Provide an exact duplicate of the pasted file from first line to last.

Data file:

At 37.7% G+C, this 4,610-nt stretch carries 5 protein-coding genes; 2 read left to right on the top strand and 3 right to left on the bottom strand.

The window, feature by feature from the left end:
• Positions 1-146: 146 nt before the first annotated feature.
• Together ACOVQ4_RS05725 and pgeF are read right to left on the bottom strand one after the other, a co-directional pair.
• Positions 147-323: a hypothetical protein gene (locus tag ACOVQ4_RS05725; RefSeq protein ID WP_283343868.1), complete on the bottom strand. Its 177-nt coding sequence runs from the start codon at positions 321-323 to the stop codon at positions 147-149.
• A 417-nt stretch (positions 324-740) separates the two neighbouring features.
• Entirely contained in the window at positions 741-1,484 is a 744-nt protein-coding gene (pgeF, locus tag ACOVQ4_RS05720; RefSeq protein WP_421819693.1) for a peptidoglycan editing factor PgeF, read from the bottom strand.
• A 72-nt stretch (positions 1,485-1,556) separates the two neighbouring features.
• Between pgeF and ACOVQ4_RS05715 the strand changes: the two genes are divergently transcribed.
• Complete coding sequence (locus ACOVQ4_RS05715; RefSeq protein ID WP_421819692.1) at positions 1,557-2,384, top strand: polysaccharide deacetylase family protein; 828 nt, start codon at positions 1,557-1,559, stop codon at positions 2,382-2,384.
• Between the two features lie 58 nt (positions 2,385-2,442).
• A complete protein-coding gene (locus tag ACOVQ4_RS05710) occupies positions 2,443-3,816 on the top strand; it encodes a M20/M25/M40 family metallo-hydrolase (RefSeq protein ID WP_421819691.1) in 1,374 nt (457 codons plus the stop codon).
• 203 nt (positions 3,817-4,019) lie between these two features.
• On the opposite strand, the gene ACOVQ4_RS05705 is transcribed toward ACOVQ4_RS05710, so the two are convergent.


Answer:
At 37.7% G+C, this 4,610-nt stretch carries 5 protein-coding genes; 2 read left to right on the top strand and 3 right to left on the bottom strand.

The window, feature by feature from the left end:
• Positions 1-146: 146 nt before the first annotated feature.
• Together ACOVQ4_RS05725 and pgeF are read right to left on the bottom strand one after the other, a co-directional pair.
• Positions 147-323: a hypothetical protein gene (locus tag ACOVQ4_RS05725; RefSeq protein ID WP_283343868.1), complete on the bottom strand. Its 177-nt coding sequence runs from the start codon at positions 321-323 to the stop codon at positions 147-149.
• A 417-nt stretch (positions 324-740) separates the two neighbouring features.
• Entirely contained in the window at positions 741-1,484 is a 744-nt protein-coding gene (pgeF, locus tag ACOVQ4_RS05720; RefSeq protein WP_421819693.1) for a peptidoglycan editing factor PgeF, read from the bottom strand.
• A 72-nt stretch (positions 1,485-1,556) separates the two neighbouring features.
• Between pgeF and ACOVQ4_RS05715 the strand changes: the two genes are divergently transcribed.
• Complete coding sequence (locus ACOVQ4_RS05715; RefSeq protein ID WP_421819692.1) at positions 1,557-2,384, top strand: polysaccharide deacetylase family protein; 828 nt, start codon at positions 1,557-1,559, stop codon at positions 2,382-2,384.
• Between the two features lie 58 nt (positions 2,385-2,442).
• A complete protein-coding gene (locus tag ACOVQ4_RS05710) occupies positions 2,443-3,816 on the top strand; it encodes a M20/M25/M40 family metallo-hydrolase (RefSeq protein ID WP_421819691.1) in 1,374 nt (457 codons plus the stop codon).
• 203 nt (positions 3,817-4,019) lie between these two features.
• On the opposite strand, the gene ACOVQ4_RS05705 is transcribed toward ACOVQ4_RS05710, so the two are convergent.